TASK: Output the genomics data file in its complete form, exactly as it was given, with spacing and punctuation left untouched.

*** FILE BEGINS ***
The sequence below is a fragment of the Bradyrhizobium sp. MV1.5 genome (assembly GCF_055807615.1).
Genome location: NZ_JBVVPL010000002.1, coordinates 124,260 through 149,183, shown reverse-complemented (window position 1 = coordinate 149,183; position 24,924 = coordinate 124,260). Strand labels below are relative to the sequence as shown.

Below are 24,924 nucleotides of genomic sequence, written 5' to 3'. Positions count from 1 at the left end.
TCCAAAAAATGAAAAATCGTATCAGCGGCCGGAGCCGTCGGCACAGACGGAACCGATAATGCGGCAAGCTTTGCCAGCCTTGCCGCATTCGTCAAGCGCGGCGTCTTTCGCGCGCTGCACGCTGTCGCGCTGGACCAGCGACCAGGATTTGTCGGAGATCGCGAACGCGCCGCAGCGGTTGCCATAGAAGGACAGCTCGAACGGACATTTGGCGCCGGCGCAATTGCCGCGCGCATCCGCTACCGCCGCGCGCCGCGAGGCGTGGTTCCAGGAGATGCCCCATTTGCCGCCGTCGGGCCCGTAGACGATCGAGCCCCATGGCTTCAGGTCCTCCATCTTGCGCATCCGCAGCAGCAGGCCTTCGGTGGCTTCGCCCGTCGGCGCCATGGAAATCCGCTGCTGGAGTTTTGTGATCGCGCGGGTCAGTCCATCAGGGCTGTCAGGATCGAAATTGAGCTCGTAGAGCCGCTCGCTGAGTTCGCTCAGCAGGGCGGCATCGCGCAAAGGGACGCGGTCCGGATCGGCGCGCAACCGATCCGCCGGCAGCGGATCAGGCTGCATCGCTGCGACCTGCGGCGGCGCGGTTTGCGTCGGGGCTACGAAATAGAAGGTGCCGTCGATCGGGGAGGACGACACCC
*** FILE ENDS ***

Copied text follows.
The sequence below is a fragment of the Bradyrhizobium sp. MV1.5 genome (assembly GCF_055807615.1).
Genome location: NZ_JBVVPL010000002.1, coordinates 124,260 through 149,183, shown reverse-complemented (window position 1 = coordinate 149,183; position 24,924 = coordinate 124,260). Strand labels below are relative to the sequence as shown.

Below are 24,924 nucleotides of genomic sequence, written 5' to 3'. Positions count from 1 at the left end.
TCCAAAAAATGAAAAATCGTATCAGCGGCCGGAGCCGTCGGCACAGACGGAACCGATAATGCGGCAAGCTTTGCCAGCCTTGCCGCATTCGTCAAGCGCGGCGTCTTTCGCGCGCTGCACGCTGTCGCGCTGGACCAGCGACCAGGATTTGTCGGAGATCGCGAACGCGCCGCAGCGGTTGCCATAGAAGGACAGCTCGAACGGACATTTGGCGCCGGCGCAATTGCCGCGCGCATCCGCTACCGCCGCGCGCCGCGAGGCGTGGTTCCAGGAGATGCCCCATTTGCCGCCGTCGGGCCCGTAGACGATCGAGCCCCATGGCTTCAGGTCCTCCATCTTGCGCATCCGCAGCAGCAGGCCTTCGGTGGCTTCGCCCGTCGGCGCCATGGAAATCCGCTGCTGGAGTTTTGTGATCGCGCGGGTCAGTCCATCAGGGCTGTCAGGATCGAAATTGAGCTCGTAGAGCCGCTCGCTGAGTTCGCTCAGCAGGGCGGCATCGCGCAAAGGGACGCGGTCCGGATCGGCGCGCAACCGATCCGCCGGCAGCGGATCAGGCTGCATCGCTGCGACCTGCGGCGGCGCGGTTTGCGTCGGGGCTACGAAATAGAAGGTGCCGTCGATCGGGGAGGACGACACCC